Congressional forum this week, civil and human rights advocates warned
about the potential for widespread voter suppression under recently adopted
state voter registration laws.
Drawing on a
recent Brennan Center study finding that laws in 14 states could restrict
voting access for as many as 5 million Americans, participants at the forum
raised the question of whether many of the new laws were targeted at keeping
minorities, low-income people, youth, seniors, and persons with disabilities
“The lawmakers pushing these new measures claim they are a protection
against an epidemic of voter fraud,” said House Minority Whip Steny Hoyer, D.
Md. “However, evidence for such widespread fraud does not exist. The evidence
we do have points to a political agenda on the part of those who are crafting
these new rules. The right to vote should and must not depend on the politics
of the day but on eligibility.”
Laws requiring government-issued ID’s; reducing early and absentee voting;
and restricting the voting rights of citizens with felony convictions are among
the issues raising concerns.
During the forum, Lee and Phyllis Campbell, an elderly couple from
Tennessee, talked about their experience in obtaining a required photo ID. Mr.
Campbell said that upon going to the local Department of Motor Vehicles with
his wife to get her photo ID, he was told that it would be much easier to pay
an $8 fee and have the license reissued, rather than go through the process of
getting the free photo ID he requested.
“I want to state right now that paying the $8 fee was not the question as we
could easily afford that. The point was the state legislature in passing this
law had emphasized that the photo was to be free. Otherwise, in my opinion the
fee could be considered a poll tax,” said Mr. Campbell.
The forum, “Excluded
from Democracy: The Impact of Recent State Voting Law Changes,” was chaired
by Rep. John Conyers, D. Mich., and widely
attended by Democratic members, including Congressional Black Caucus Chair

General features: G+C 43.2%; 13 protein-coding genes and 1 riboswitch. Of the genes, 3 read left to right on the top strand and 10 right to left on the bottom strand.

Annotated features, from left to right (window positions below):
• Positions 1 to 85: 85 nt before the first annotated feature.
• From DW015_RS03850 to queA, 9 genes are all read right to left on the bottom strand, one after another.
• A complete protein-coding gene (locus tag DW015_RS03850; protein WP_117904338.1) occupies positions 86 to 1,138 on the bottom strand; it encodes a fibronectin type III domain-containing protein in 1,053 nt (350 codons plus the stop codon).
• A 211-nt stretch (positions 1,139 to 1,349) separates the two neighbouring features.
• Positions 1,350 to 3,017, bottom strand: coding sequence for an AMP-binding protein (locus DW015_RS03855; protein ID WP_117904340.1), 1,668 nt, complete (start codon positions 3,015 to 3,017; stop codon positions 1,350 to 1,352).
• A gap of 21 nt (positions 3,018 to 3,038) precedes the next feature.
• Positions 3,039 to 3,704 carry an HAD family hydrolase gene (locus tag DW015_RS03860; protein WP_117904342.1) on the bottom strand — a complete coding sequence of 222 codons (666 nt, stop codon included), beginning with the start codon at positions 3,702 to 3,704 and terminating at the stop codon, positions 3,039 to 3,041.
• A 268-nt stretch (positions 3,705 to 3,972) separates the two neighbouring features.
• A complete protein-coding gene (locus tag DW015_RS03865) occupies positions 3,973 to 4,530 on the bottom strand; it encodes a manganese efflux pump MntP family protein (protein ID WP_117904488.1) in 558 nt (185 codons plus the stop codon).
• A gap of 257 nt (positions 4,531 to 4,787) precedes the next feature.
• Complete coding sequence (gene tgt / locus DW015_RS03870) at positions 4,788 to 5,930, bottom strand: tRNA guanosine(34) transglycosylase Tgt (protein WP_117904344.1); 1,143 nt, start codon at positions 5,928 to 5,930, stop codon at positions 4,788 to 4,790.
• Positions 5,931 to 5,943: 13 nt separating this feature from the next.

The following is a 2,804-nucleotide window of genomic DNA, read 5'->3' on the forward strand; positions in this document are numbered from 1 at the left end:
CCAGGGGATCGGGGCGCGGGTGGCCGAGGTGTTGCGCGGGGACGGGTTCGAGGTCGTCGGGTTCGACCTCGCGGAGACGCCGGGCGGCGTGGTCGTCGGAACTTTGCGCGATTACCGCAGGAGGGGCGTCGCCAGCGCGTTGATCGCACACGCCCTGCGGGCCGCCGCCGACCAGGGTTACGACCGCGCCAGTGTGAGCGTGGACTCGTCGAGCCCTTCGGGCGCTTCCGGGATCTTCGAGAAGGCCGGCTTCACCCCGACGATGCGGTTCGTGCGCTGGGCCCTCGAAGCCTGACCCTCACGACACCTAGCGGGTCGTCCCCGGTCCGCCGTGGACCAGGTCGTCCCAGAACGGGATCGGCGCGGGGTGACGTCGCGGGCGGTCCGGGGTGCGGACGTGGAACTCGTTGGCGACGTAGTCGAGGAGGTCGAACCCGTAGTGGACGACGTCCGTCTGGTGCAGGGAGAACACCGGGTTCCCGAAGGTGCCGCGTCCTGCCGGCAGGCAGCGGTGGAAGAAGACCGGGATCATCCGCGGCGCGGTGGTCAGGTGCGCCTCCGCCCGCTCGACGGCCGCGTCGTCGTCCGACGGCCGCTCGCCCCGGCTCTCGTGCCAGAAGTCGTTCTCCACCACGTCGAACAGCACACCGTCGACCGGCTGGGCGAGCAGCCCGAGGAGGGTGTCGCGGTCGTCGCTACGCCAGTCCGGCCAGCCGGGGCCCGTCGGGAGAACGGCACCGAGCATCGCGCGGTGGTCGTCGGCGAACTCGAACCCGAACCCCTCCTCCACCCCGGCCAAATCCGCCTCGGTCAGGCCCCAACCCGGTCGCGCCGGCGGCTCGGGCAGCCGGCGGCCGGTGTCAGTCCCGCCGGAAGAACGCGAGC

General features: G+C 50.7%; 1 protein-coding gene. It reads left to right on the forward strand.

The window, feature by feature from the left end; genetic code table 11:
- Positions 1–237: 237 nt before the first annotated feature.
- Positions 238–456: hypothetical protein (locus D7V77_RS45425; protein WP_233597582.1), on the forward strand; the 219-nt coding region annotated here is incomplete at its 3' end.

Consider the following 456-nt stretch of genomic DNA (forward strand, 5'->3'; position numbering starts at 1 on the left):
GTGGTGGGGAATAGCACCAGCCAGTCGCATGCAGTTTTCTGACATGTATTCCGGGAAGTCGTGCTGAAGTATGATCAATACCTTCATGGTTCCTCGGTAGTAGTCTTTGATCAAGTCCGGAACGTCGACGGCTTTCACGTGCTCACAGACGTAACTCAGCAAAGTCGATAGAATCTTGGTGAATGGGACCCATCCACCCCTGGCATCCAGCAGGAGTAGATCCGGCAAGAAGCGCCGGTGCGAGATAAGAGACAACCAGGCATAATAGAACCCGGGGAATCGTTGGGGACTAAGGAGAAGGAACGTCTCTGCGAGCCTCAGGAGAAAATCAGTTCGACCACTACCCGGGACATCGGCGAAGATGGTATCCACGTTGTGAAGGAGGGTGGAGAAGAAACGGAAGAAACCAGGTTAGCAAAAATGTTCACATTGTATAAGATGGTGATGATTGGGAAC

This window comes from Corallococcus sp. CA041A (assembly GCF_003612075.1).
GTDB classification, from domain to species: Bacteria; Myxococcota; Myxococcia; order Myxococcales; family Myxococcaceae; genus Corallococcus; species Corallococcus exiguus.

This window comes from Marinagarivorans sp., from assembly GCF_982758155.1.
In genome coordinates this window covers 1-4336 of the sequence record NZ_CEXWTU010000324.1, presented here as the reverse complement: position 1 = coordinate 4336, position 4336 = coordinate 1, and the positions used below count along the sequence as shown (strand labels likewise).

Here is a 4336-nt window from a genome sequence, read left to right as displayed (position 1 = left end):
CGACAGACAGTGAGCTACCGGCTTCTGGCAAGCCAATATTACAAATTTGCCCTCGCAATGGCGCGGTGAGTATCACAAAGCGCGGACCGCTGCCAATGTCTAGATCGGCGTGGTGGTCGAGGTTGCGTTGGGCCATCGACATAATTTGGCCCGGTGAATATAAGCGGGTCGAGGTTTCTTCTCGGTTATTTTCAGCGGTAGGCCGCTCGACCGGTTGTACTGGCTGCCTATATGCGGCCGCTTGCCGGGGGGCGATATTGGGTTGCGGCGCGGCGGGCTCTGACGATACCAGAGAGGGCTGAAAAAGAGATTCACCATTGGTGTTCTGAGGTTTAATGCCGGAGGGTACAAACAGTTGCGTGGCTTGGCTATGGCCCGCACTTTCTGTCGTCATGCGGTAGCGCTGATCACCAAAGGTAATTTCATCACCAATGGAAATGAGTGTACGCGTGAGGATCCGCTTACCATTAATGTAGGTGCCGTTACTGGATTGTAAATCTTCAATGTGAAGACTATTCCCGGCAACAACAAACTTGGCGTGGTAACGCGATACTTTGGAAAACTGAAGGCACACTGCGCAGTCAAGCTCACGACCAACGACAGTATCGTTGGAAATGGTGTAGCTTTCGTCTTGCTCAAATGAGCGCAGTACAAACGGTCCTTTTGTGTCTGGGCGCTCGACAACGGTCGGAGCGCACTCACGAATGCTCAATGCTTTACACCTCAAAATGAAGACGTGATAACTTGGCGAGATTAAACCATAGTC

Emanuel Cleaver, D. Mo., and Reps. Jerrold
Nadler, D. N.Y., Steve Cohen, D. Tenn., and Bobby Scott, D. Va.
Participants also included Hilary Shelton, Washington bureau director,
National Association for the Advancement of Colored People; Elisabeth
MacNamara, president, League of Women Voters; Lawrence Norden, Brennan Center
for Justice, co-author of the report “Voting
Law Changes in 2012;” Laura Murphy, director, American Civil Liberties
Union Washington Legislative Office; Barbara R. Arnwine, executive director, Lawyers’
Committee for Civil Rights Under Law; and Matthew Segal, co-founder and
president of OUR TIME and former executive director of Student Association for
The Leadership Conference and its coalition partners are working to prevent
the enactment of additional laws restricting voting rights and will be mounting
efforts to ensure that all eligible voters
have the opportunity to cast a ballot on Election Day.
“Thankfully, in securing the right to vote, the days of poll taxes, literacy
tests, and brutal physical intimidation are behind us. But today’s efforts at
disfranchisement, while more subtle, are no less pernicious,” said Wade
Henderson, president of The Leadership Conference on the Civil and Human
Rights, in a
statement submitted to the forum.
Watch coverage of the forum from C-SPAN: